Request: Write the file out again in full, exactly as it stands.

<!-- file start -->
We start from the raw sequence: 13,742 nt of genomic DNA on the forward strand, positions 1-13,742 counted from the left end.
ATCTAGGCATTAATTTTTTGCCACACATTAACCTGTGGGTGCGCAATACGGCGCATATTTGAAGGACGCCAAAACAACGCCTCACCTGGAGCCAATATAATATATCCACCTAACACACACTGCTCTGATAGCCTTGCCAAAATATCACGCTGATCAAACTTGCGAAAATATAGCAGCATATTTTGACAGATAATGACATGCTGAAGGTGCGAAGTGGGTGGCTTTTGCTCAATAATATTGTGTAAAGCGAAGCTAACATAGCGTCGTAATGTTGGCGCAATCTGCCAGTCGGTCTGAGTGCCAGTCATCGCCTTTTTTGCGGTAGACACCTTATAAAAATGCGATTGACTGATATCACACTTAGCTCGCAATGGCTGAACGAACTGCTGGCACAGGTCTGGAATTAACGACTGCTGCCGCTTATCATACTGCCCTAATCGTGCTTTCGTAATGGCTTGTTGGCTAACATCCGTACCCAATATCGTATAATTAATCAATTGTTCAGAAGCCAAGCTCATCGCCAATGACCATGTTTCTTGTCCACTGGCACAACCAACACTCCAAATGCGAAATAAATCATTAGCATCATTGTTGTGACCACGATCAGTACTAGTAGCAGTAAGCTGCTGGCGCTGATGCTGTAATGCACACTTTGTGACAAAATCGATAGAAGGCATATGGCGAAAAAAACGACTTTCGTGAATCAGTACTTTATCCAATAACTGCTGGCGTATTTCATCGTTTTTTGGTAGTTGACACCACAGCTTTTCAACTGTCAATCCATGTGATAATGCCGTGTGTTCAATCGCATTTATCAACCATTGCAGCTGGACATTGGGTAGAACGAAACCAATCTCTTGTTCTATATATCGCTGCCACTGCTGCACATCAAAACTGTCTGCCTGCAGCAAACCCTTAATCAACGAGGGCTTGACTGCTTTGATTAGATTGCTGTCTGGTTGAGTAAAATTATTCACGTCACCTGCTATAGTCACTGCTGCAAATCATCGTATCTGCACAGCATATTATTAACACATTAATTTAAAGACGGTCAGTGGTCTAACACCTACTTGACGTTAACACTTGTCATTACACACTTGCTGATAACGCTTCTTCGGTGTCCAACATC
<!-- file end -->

We start from the raw sequence: 13,742 nt of genomic DNA on the forward strand, positions 1-13,742 counted from the left end.
ATCTAGGCATTAATTTTTTGCCACACATTAACCTGTGGGTGCGCAATACGGCGCATATTTGAAGGACGCCAAAACAACGCCTCACCTGGAGCCAATATAATATATCCACCTAACACACACTGCTCTGATAGCCTTGCCAAAATATCACGCTGATCAAACTTGCGAAAATATAGCAGCATATTTTGACAGATAATGACATGCTGAAGGTGCGAAGTGGGTGGCTTTTGCTCAATAATATTGTGTAAAGCGAAGCTAACATAGCGTCGTAATGTTGGCGCAATCTGCCAGTCGGTCTGAGTGCCAGTCATCGCCTTTTTTGCGGTAGACACCTTATAAAAATGCGATTGACTGATATCACACTTAGCTCGCAATGGCTGAACGAACTGCTGGCACAGGTCTGGAATTAACGACTGCTGCCGCTTATCATACTGCCCTAATCGTGCTTTCGTAATGGCTTGTTGGCTAACATCCGTACCCAATATCGTATAATTAATCAATTGTTCAGAAGCCAAGCTCATCGCCAATGACCATGTTTCTTGTCCACTGGCACAACCAACACTCCAAATGCGAAATAAATCATTAGCATCATTGTTGTGACCACGATCAGTACTAGTAGCAGTAAGCTGCTGGCGCTGATGCTGTAATGCACACTTTGTGACAAAATCGATAGAAGGCATATGGCGAAAAAAACGACTTTCGTGAATCAGTACTTTATCCAATAACTGCTGGCGTATTTCATCGTTTTTTGGTAGTTGACACCACAGCTTTTCAACTGTCAATCCATGTGATAATGCCGTGTGTTCAATCGCATTTATCAACCATTGCAGCTGGACATTGGGTAGAACGAAACCAATCTCTTGTTCTATATATCGCTGCCACTGCTGCACATCAAAACTGTCTGCCTGCAGCAAACCCTTAATCAACGAGGGCTTGACTGCTTTGATTAGATTGCTGTCTGGTTGAGTAAAATTATTCACGTCACCTGCTATAGTCACTGCTGCAAATCATCGTATCTGCACAGCATATTATTAACACATTAATTTAAAGACGGTCAGTGGTCTAACACCTACTTGACGTTAACACTTGTCATTACACACTTGCTGATAACGCTTCTTCGGTGTCCAACATC